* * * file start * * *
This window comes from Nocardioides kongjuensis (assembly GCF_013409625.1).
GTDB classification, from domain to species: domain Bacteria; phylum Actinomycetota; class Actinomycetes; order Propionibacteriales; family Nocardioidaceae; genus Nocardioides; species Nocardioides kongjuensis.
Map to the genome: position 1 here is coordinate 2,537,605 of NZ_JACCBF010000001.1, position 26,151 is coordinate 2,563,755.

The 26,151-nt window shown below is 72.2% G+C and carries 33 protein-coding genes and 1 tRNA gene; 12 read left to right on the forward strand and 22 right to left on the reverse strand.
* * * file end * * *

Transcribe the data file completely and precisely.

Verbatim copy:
This window comes from Nocardioides kongjuensis (assembly GCF_013409625.1).
GTDB classification, from domain to species: domain Bacteria; phylum Actinomycetota; class Actinomycetes; order Propionibacteriales; family Nocardioidaceae; genus Nocardioides; species Nocardioides kongjuensis.
Map to the genome: position 1 here is coordinate 2,537,605 of NZ_JACCBF010000001.1, position 26,151 is coordinate 2,563,755.

The 26,151-nt window shown below is 72.2% G+C and carries 33 protein-coding genes and 1 tRNA gene; 12 read left to right on the forward strand and 22 right to left on the reverse strand.